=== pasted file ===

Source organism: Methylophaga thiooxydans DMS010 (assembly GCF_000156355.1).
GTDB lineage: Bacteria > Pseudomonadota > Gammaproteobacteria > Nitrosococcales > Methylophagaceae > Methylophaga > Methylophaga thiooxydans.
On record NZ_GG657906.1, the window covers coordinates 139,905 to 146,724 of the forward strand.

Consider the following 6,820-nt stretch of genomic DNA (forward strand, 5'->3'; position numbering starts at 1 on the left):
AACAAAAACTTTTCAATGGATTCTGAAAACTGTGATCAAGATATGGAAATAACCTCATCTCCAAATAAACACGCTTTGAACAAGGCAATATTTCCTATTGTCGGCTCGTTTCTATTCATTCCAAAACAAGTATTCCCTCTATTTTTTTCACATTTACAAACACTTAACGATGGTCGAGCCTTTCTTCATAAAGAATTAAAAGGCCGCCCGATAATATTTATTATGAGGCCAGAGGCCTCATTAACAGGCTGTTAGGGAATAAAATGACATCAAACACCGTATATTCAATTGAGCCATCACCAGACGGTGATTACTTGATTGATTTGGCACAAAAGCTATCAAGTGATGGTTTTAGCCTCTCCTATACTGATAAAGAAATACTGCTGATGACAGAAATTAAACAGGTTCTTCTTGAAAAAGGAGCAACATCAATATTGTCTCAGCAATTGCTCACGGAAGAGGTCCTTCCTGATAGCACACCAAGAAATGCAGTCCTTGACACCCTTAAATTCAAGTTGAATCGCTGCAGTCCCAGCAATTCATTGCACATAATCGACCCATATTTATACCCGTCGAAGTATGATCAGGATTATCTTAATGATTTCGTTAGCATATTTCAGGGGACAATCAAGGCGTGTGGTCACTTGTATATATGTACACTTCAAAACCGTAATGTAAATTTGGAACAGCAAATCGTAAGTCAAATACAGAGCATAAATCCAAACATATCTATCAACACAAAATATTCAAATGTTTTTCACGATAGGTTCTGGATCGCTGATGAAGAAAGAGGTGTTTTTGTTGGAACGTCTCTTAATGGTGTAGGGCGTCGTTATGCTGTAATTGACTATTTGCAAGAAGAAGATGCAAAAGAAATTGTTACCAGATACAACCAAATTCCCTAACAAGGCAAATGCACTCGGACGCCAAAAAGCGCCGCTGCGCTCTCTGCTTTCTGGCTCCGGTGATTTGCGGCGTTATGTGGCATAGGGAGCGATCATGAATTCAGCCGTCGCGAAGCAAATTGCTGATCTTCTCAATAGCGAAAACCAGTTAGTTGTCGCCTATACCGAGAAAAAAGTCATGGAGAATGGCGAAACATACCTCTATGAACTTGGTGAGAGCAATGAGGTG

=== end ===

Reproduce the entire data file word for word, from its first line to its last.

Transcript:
Source organism: Methylophaga thiooxydans DMS010 (assembly GCF_000156355.1).
GTDB lineage: Bacteria > Pseudomonadota > Gammaproteobacteria > Nitrosococcales > Methylophagaceae > Methylophaga > Methylophaga thiooxydans.
On record NZ_GG657906.1, the window covers coordinates 139,905 to 146,724 of the forward strand.

Consider the following 6,820-nt stretch of genomic DNA (forward strand, 5'->3'; position numbering starts at 1 on the left):
AACAAAAACTTTTCAATGGATTCTGAAAACTGTGATCAAGATATGGAAATAACCTCATCTCCAAATAAACACGCTTTGAACAAGGCAATATTTCCTATTGTCGGCTCGTTTCTATTCATTCCAAAACAAGTATTCCCTCTATTTTTTTCACATTTACAAACACTTAACGATGGTCGAGCCTTTCTTCATAAAGAATTAAAAGGCCGCCCGATAATATTTATTATGAGGCCAGAGGCCTCATTAACAGGCTGTTAGGGAATAAAATGACATCAAACACCGTATATTCAATTGAGCCATCACCAGACGGTGATTACTTGATTGATTTGGCACAAAAGCTATCAAGTGATGGTTTTAGCCTCTCCTATACTGATAAAGAAATACTGCTGATGACAGAAATTAAACAGGTTCTTCTTGAAAAAGGAGCAACATCAATATTGTCTCAGCAATTGCTCACGGAAGAGGTCCTTCCTGATAGCACACCAAGAAATGCAGTCCTTGACACCCTTAAATTCAAGTTGAATCGCTGCAGTCCCAGCAATTCATTGCACATAATCGACCCATATTTATACCCGTCGAAGTATGATCAGGATTATCTTAATGATTTCGTTAGCATATTTCAGGGGACAATCAAGGCGTGTGGTCACTTGTATATATGTACACTTCAAAACCGTAATGTAAATTTGGAACAGCAAATCGTAAGTCAAATACAGAGCATAAATCCAAACATATCTATCAACACAAAATATTCAAATGTTTTTCACGATAGGTTCTGGATCGCTGATGAAGAAAGAGGTGTTTTTGTTGGAACGTCTCTTAATGGTGTAGGGCGTCGTTATGCTGTAATTGACTATTTGCAAGAAGAAGATGCAAAAGAAATTGTTACCAGATACAACCAAATTCCCTAACAAGGCAAATGCACTCGGACGCCAAAAAGCGCCGCTGCGCTCTCTGCTTTCTGGCTCCGGTGATTTGCGGCGTTATGTGGCATAGGGAGCGATCATGAATTCAGCCGTCGCGAAGCAAATTGCTGATCTTCTCAATAGCGAAAACCAGTTAGTTGTCGCCTATACCGAGAAAAAAGTCATGGAGAATGGCGAAACATACCTCTATGAACTTGGTGAGAGCAATGAGGTG